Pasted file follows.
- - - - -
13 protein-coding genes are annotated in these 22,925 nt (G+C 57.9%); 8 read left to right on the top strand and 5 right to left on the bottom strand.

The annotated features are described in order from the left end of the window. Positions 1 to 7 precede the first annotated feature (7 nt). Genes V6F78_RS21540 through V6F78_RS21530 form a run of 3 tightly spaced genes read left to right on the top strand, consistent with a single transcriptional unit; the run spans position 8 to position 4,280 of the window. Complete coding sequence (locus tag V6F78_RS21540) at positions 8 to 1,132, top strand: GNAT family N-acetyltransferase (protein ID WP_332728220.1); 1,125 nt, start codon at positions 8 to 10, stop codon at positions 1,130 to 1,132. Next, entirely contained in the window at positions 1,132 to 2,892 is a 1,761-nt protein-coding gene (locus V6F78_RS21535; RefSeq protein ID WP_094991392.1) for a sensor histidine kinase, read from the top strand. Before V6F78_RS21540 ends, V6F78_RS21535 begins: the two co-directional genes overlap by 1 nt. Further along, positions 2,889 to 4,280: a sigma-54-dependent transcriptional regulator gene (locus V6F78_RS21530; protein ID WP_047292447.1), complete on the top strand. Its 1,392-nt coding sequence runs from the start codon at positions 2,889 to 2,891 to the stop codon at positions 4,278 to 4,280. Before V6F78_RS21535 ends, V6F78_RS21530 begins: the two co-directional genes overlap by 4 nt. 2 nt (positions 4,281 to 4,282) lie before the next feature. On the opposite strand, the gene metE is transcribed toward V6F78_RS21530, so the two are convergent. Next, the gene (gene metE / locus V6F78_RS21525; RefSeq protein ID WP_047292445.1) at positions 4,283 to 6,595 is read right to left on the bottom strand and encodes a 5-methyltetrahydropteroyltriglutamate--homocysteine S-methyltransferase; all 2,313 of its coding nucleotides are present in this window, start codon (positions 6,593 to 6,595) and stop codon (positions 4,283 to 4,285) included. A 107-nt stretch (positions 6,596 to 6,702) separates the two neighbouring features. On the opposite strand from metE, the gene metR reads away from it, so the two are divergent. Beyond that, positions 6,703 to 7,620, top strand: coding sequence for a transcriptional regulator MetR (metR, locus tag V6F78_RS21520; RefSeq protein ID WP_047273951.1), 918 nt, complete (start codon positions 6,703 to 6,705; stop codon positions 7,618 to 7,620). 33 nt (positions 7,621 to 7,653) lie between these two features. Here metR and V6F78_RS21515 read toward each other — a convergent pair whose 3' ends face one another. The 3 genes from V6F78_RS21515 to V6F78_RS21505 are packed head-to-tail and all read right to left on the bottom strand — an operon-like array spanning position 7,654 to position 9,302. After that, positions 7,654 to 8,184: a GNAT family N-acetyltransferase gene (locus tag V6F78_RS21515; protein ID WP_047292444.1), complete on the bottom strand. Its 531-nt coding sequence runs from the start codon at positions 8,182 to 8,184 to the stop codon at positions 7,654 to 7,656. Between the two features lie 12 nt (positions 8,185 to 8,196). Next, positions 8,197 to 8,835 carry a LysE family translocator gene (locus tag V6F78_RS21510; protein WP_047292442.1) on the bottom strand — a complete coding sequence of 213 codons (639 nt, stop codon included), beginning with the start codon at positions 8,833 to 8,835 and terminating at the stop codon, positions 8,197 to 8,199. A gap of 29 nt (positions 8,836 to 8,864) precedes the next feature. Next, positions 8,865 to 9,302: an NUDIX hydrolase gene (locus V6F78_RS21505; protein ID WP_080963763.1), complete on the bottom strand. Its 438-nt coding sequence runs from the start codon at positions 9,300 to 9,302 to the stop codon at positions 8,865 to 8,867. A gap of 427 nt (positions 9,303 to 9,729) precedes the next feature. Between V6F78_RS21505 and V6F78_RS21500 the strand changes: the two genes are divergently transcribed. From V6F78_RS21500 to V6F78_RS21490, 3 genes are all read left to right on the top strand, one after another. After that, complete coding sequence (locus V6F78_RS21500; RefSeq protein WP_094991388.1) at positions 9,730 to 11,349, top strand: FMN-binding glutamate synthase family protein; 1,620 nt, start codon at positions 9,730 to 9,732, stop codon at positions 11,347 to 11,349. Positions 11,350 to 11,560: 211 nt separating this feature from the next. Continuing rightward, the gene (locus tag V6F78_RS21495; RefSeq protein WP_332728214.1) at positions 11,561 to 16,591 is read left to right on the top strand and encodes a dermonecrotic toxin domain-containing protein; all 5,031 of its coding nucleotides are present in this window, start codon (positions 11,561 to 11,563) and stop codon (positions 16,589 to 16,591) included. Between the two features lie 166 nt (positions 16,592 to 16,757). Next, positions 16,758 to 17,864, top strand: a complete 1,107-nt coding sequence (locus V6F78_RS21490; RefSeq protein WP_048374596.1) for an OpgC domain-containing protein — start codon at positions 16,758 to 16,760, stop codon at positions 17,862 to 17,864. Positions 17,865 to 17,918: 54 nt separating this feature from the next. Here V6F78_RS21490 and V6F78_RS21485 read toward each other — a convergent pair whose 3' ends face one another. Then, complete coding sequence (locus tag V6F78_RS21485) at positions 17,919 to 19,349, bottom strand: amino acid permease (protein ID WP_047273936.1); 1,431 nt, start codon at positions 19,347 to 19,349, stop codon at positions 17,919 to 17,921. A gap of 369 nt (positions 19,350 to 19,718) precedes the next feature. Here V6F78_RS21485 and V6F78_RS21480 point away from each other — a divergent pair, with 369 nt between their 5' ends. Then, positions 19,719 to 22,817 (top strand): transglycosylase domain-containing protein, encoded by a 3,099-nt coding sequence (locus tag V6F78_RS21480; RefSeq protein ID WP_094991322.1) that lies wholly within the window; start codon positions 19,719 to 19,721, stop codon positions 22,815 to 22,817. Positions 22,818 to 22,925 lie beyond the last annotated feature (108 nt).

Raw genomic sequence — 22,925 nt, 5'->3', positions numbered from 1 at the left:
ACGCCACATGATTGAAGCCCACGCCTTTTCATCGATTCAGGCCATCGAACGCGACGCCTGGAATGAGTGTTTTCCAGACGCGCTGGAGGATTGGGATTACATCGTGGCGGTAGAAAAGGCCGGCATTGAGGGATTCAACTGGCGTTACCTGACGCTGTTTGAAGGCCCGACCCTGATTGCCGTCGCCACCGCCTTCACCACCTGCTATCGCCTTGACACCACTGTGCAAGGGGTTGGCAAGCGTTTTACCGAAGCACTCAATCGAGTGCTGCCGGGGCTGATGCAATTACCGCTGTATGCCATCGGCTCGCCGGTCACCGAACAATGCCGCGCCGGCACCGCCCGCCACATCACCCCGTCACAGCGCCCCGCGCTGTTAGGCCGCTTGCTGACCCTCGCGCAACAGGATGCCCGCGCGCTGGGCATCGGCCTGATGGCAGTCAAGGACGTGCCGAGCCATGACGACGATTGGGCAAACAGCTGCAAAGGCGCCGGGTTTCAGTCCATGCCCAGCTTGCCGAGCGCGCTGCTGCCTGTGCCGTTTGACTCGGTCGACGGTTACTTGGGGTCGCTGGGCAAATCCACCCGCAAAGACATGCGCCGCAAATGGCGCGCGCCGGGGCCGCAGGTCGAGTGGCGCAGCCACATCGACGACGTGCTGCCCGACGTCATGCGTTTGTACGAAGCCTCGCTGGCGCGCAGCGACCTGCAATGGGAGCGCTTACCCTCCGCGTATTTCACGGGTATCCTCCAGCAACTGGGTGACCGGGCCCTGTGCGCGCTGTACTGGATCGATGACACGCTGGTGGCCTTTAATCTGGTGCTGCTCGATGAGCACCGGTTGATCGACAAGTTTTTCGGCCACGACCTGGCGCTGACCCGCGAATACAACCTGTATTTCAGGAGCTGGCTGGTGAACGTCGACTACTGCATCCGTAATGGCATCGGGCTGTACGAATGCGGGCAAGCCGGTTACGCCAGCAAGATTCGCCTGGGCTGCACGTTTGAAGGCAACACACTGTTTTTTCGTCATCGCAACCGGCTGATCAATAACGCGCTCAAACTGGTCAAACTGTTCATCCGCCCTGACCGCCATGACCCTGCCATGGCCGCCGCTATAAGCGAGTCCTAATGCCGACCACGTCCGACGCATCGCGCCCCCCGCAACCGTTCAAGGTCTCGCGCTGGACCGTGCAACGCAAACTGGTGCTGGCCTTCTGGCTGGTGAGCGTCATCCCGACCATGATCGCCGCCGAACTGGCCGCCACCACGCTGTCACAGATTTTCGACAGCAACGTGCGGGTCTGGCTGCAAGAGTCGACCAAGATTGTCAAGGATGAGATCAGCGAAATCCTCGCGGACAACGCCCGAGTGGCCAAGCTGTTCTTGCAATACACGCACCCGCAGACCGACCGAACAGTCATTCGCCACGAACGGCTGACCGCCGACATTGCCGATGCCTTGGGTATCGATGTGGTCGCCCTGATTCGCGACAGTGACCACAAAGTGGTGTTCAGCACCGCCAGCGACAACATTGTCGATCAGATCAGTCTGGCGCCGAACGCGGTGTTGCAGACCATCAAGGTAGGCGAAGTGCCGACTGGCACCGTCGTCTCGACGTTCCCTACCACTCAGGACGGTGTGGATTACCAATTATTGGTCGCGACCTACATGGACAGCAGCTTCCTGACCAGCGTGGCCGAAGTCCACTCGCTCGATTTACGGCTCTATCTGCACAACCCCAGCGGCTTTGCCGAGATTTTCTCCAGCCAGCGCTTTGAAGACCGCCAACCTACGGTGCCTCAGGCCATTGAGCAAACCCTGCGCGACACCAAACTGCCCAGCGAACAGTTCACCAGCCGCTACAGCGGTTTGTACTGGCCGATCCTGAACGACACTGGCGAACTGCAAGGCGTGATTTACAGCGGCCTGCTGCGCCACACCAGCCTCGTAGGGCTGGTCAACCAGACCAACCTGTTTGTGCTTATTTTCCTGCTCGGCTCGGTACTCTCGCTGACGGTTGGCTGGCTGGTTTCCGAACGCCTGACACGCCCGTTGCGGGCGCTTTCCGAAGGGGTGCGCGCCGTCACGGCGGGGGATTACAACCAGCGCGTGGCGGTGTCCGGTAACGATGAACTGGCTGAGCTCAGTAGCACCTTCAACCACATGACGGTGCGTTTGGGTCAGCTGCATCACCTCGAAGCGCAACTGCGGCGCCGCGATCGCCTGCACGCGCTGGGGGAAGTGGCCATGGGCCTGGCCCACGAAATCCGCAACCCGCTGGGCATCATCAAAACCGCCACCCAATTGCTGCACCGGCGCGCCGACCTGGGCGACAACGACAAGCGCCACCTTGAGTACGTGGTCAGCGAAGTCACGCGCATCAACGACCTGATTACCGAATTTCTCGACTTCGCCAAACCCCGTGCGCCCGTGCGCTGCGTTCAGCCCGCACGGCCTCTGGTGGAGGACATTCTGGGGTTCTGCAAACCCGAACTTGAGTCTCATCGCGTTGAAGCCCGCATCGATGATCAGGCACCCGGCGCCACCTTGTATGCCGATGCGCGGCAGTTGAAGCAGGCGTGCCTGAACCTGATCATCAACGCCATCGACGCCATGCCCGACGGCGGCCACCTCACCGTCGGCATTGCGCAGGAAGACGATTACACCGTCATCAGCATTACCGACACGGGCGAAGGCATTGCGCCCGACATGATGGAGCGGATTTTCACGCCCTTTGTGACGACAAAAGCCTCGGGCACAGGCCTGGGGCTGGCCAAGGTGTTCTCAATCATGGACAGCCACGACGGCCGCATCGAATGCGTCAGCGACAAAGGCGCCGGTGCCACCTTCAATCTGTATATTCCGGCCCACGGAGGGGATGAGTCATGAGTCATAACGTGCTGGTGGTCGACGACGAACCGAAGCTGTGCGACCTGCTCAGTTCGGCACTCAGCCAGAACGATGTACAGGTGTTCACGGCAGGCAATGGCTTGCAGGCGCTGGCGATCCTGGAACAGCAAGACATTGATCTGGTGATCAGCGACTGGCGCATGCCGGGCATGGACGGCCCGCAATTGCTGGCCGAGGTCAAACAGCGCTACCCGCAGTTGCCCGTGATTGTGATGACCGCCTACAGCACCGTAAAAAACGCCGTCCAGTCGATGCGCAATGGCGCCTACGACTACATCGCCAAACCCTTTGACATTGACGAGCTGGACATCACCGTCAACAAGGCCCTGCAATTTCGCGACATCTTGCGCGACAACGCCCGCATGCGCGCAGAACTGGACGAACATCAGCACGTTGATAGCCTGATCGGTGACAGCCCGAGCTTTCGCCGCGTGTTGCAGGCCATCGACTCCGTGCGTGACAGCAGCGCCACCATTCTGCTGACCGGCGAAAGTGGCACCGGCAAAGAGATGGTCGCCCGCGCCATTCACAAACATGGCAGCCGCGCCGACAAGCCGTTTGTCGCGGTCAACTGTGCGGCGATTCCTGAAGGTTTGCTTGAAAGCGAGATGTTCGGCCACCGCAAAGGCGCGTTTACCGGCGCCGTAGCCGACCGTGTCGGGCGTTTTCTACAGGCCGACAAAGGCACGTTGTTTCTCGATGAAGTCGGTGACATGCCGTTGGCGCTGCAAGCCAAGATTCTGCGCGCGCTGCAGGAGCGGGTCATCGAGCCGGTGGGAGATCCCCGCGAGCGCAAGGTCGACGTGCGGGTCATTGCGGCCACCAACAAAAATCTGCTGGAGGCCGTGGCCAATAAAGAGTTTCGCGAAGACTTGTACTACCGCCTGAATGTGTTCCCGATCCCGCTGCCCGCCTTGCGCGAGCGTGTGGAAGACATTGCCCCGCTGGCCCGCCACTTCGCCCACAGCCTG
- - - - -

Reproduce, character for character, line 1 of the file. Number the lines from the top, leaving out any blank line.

13 protein-coding genes are annotated in these 22,925 nt (G+C 57.9%); 8 read left to right on the top strand and 5 right to left on the bottom strand.